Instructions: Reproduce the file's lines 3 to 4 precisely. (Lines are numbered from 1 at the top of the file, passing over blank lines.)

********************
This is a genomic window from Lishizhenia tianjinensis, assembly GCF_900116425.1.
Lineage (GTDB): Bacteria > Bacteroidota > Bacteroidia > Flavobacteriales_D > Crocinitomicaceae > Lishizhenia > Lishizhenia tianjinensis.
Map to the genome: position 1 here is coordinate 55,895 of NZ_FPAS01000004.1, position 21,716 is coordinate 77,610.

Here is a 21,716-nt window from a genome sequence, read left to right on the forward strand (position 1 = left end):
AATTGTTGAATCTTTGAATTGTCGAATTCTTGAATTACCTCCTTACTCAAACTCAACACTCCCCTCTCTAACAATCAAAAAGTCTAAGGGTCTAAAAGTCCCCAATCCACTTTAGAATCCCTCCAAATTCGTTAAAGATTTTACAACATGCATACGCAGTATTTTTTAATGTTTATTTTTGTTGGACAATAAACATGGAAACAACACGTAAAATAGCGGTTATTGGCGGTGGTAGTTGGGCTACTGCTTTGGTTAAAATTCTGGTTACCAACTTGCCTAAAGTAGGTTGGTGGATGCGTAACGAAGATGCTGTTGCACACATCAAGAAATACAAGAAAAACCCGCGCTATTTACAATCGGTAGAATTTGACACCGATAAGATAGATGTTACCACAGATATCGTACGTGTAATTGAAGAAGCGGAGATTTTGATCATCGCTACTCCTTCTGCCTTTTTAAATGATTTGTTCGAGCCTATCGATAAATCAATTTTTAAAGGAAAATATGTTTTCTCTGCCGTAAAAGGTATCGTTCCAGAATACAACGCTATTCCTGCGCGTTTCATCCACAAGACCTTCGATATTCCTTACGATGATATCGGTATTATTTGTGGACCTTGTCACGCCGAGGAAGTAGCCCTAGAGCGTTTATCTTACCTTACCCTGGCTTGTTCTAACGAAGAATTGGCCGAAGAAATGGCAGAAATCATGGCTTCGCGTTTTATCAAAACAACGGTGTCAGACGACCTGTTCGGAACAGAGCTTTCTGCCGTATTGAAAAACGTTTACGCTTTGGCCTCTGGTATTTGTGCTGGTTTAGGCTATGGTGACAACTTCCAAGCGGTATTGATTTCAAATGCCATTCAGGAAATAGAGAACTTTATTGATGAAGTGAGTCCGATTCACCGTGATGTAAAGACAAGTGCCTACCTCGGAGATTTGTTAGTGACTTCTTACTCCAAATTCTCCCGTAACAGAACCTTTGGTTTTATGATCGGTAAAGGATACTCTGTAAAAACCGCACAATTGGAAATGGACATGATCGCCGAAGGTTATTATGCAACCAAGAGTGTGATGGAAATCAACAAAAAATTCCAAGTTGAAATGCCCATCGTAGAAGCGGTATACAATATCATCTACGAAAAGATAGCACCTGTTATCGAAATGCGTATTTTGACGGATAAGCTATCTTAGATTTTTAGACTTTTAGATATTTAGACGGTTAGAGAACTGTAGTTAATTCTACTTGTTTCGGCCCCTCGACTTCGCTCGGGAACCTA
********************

Map to the genome: position 1 here is coordinate 55,895 of NZ_FPAS01000004.1, position 21,716 is coordinate 77,610.

Here is a 21,716-nt window from a genome sequence, read left to right on the forward strand (position 1 = left end):